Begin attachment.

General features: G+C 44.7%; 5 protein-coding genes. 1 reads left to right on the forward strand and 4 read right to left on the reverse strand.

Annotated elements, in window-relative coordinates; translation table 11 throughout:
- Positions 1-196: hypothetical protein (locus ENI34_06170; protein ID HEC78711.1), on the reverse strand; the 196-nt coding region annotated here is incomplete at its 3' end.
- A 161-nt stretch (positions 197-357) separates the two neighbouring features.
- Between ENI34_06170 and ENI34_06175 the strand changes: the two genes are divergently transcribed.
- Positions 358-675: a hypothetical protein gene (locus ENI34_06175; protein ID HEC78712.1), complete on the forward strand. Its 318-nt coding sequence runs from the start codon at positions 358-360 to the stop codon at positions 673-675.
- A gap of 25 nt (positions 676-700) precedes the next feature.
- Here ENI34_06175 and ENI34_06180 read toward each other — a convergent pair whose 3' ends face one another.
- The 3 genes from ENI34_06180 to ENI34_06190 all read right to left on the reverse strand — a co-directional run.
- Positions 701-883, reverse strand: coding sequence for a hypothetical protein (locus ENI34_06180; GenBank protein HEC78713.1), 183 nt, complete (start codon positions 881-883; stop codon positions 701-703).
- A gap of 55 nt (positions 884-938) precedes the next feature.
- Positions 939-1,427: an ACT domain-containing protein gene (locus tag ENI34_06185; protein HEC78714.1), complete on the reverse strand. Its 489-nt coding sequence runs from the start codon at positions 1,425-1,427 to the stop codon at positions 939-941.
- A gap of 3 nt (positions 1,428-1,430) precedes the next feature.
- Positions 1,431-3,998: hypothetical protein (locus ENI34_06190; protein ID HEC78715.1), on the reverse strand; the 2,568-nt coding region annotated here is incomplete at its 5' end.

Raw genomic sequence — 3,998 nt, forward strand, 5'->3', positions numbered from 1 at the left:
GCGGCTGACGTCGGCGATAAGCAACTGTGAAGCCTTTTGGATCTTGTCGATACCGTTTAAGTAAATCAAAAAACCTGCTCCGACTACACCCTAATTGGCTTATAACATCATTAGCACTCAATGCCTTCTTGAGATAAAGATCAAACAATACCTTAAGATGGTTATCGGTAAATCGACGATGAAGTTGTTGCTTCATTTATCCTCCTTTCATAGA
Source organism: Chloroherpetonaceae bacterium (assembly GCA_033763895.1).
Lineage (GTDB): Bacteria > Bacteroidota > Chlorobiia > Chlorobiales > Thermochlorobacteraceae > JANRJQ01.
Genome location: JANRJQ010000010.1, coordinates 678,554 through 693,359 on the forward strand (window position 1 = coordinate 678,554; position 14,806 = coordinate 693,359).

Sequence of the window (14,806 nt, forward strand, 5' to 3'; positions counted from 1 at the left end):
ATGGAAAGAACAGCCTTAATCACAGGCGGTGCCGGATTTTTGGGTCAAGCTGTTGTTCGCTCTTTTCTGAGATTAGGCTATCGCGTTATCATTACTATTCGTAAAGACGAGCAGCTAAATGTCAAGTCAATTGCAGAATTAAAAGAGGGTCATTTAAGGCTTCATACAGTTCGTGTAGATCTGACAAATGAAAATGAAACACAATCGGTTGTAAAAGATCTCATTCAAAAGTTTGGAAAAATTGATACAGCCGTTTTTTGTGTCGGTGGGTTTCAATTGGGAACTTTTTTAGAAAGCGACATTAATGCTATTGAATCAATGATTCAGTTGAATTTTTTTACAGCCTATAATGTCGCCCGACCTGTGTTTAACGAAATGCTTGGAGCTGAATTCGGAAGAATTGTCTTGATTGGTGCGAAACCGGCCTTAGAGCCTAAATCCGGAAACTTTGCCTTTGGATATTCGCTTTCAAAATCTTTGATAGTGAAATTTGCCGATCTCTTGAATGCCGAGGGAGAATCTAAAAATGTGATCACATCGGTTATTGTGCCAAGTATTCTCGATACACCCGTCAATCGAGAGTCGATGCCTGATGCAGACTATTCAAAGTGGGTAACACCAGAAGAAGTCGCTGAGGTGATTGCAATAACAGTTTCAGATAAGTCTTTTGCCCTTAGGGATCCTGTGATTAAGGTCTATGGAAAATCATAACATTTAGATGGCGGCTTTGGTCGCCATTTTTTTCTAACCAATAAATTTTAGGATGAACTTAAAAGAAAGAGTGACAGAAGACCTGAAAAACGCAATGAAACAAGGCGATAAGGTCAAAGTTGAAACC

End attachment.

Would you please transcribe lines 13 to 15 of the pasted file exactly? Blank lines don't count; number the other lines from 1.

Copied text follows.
- A gap of 3 nt (positions 1,428-1,430) precedes the next feature.
- Positions 1,431-3,998: hypothetical protein (locus ENI34_06190; protein ID HEC78715.1), on the reverse strand; the 2,568-nt coding region annotated here is incomplete at its 5' end.

Raw genomic sequence — 3,998 nt, forward strand, 5'->3', positions numbered from 1 at the left: